Now Spinning: Five Man Electrical Band

Between the band’s completely insane Five Man Electrical Band name and the British Invasion-inspired styling on the LP cover, it sure is clear that this one comes straight out of the 1960s. As someone with a soft spot for the era and open ears, especially for those lesser known bands that may not have made it all that far from their original garage formation space, I’ll roll the dice on just about anything at the right price. I had fairly low expectations for this one – figuring I was in for some pleasant if unremarkable cliche-filled, sunshine-y pop, somewhere between The Association and the Strawberry Alarm Clock. It might make me tap my foot, it might make me want to throw up… but for a couple of bucks, what the hell, let’s find out. And while that Summer of Love influence unquestionably pervades, and in the occasionally cheesy manner, what I found upon listening was actually quite a bit more complex and carefully developed, holding up surprisingly well years later.

The album opens on an almost comically predictable note, with a gentle staccato guitar riff and keyboard drone reminiscent of Ray Manzarek and The Doors, backing an airy vocal from leader Les Emmerson that is joined for soaring harmonies by the end of the first verse. But the song is immediately distinguished by a remarkable transition into an addictive bridge complete with rolling fingerpicking, gentle harmonies, hand claps and even melodica – that might make Paul McCartney jealous. At the same time, lyrically, lines like ‘Life is just one continuous bad disillusioning dream to anyone who tries to reach for the sky and gets caught living in between’ and ‘Minstrel, minstrel play your song and go away / Minstrel, minstrel hang on tomorrow’s another day’ suggest a darkness, and perhaps a disillusionment with their musician career choice, that stands out in stark contrast to the lighthearted harmonies.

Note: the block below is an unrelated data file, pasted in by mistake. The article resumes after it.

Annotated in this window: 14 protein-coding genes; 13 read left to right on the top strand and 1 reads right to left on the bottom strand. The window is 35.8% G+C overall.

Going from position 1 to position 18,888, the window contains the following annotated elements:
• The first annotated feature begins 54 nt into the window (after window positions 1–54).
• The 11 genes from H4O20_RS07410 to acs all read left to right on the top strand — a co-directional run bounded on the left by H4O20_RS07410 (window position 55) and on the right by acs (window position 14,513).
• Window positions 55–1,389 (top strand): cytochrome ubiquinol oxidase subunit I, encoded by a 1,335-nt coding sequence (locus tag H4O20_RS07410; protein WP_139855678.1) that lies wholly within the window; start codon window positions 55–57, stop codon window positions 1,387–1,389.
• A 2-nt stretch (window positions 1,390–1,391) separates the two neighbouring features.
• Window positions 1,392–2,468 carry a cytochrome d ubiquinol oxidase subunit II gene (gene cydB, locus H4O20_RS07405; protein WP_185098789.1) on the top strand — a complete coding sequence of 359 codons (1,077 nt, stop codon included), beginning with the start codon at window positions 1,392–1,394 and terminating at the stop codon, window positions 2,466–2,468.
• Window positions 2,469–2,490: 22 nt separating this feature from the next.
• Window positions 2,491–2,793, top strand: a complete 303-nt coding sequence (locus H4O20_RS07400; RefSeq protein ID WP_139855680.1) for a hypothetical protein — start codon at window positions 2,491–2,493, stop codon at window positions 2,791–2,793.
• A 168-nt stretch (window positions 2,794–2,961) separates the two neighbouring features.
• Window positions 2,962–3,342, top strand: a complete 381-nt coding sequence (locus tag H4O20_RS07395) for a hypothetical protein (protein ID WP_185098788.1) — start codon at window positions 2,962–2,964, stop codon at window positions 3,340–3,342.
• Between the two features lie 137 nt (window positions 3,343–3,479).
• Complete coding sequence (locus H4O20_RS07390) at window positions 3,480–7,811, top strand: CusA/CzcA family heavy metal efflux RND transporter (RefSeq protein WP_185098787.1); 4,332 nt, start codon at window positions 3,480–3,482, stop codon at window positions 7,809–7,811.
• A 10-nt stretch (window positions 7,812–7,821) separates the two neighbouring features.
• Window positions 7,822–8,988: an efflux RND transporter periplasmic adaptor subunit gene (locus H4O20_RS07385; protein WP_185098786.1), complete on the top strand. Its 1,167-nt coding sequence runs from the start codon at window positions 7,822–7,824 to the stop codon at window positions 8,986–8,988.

Musically, the album is very familiar for its time but delivered with a touch more creativity than one might expect for songs that stay very comfortably in the psychedelic pop vein. There’s no overload of fuzzed out wah-wah guitars or other indulgences of instrumental psychedelia here, with intricate, The Beach Boys-inspired vocal harmonies dominating over the instrumentation. In fact, unless you count a couple of very brief swelling organ breaks, there are no instrumental solos on the album at all. More often than not, a gently propulsive bass is the leading instrument, but little details – like the strings on ‘Half Past Midnight’ and ‘Runnin’ Back To You’, psychedelic Leslie Speaker vocal effects on ‘Private Train’ or flowery organ on ‘Maple Lane’ – keep things plenty interesting. The songs are short and straightforward, and in less than a half hour, the LP is over – and there’s nothing wrong with that! The Five Man Electrical Man debut is hardly a lost gem of the psychedelic era, but a catchy and very enjoyable listen recommended for fans of The Lovin’ Spoonful, The Hollies, The Growing Concern etc.

Funny enough, I’ve learned that Five Man Electrical Band did have a brush with success and a hit on their next album, in 1971. The single ‘Signs’ climbed all the way to #3, ending 1971 as #24 on the Billboard chart. An iconic, if perhaps rather derivative, track of the counterculture, the song opens with ‘And the sign said “Long-haired freaky people need not apply’” and features one of rock and roll’s all-time defiant ‘huh’ grunts, but seems to have been forgotten over the years, along with its creators. It’s easy to imagine an alternative universe where this song is released in 1968, winds up on the Easy Rider soundtrack, and catapults the Five Man Electrical Band to stardom. But Five Man Electrical Band were from Canada, not California, and it took years to attract the attention of Capitol for a major record deal, by which time their style sound was already falling out of vogue. While the ‘Signs’ single became an (unexpected) hit in 1971, the LP received very little promotion or label support and was even removed from stores due to a marijuana plant on the cover, and this little electrical band fizzled out shortly after.

Recommended Tracks: “Five Man Electrical Band”, “Maple Lane”, “Black Sheep Of The Family”, “Didn’t Know The Time”

Turntable: Dual 1225
Amplifier: Realistic STA-90
Speakers: EPI M50

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